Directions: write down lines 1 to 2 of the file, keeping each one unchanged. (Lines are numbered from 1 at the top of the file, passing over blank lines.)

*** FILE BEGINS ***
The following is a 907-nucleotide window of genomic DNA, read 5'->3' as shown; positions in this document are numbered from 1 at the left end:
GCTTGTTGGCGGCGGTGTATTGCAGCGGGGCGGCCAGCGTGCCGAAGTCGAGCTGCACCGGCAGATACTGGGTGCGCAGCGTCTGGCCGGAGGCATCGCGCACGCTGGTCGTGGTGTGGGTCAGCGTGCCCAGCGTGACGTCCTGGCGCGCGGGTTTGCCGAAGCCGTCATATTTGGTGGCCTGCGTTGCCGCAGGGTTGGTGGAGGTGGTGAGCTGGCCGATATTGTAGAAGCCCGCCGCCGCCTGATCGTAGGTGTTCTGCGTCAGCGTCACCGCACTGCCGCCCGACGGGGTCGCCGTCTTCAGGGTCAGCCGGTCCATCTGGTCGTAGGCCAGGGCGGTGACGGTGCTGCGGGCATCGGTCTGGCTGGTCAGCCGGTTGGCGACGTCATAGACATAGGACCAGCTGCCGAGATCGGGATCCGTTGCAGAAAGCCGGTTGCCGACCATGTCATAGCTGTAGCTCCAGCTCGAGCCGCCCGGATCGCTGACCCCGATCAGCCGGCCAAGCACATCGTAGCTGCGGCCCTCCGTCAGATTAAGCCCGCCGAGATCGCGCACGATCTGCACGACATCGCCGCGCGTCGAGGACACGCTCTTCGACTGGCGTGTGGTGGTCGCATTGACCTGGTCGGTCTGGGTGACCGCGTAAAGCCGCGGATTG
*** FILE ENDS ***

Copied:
The following is a 907-nucleotide window of genomic DNA, read 5'->3' as shown; positions in this document are numbered from 1 at the left end:
GCTTGTTGGCGGCGGTGTATTGCAGCGGGGCGGCCAGCGTGCCGAAGTCGAGCTGCACCGGCAGATACTGGGTGCGCAGCGTCTGGCCGGAGGCATCGCGCACGCTGGTCGTGGTGTGGGTCAGCGTGCCCAGCGTGACGTCCTGGCGCGCGGGTTTGCCGAAGCCGTCATATTTGGTGGCCTGCGTTGCCGCAGGGTTGGTGGAGGTGGTGAGCTGGCCGATATTGTAGAAGCCCGCCGCCGCCTGATCGTAGGTGTTCTGCGTCAGCGTCACCGCACTGCCGCCCGACGGGGTCGCCGTCTTCAGGGTCAGCCGGTCCATCTGGTCGTAGGCCAGGGCGGTGACGGTGCTGCGGGCATCGGTCTGGCTGGTCAGCCGGTTGGCGACGTCATAGACATAGGACCAGCTGCCGAGATCGGGATCCGTTGCAGAAAGCCGGTTGCCGACCATGTCATAGCTGTAGCTCCAGCTCGAGCCGCCCGGATCGCTGACCCCGATCAGCCGGCCAAGCACATCGTAGCTGCGGCCCTCCGTCAGATTAAGCCCGCCGAGATCGCGCACGATCTGCACGACATCGCCGCGCGTCGAGGACACGCTCTTCGACTGGCGTGTGGTGGTCGCATTGACCTGGTCGGTCTGGGTGACCGCGTAAAGCCGCGGATTG